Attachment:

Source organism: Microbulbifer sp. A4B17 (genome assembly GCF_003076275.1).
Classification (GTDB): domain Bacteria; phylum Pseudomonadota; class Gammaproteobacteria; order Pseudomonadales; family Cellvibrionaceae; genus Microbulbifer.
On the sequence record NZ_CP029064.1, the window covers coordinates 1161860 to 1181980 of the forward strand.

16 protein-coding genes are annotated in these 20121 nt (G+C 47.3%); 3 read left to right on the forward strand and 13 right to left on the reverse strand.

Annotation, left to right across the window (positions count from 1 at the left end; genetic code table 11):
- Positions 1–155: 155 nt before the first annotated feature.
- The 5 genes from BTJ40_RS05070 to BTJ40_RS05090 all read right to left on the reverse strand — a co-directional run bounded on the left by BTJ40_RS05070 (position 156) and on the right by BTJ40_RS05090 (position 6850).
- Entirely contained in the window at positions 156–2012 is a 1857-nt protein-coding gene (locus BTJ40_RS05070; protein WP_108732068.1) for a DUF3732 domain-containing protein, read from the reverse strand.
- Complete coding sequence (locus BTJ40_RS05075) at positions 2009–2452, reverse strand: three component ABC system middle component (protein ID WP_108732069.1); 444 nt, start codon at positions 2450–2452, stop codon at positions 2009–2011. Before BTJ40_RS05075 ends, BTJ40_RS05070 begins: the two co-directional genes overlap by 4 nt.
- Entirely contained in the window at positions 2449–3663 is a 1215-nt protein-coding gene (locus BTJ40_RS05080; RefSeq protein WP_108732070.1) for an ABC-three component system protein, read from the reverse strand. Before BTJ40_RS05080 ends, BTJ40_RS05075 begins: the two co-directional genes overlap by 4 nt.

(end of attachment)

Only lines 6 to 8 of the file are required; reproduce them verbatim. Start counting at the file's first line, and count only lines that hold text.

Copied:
- Positions 1–155: 155 nt before the first annotated feature.
- The 5 genes from BTJ40_RS05070 to BTJ40_RS05090 all read right to left on the reverse strand — a co-directional run bounded on the left by BTJ40_RS05070 (position 156) and on the right by BTJ40_RS05090 (position 6850).
- Entirely contained in the window at positions 156–2012 is a 1857-nt protein-coding gene (locus BTJ40_RS05070; protein WP_108732068.1) for a DUF3732 domain-containing protein, read from the reverse strand.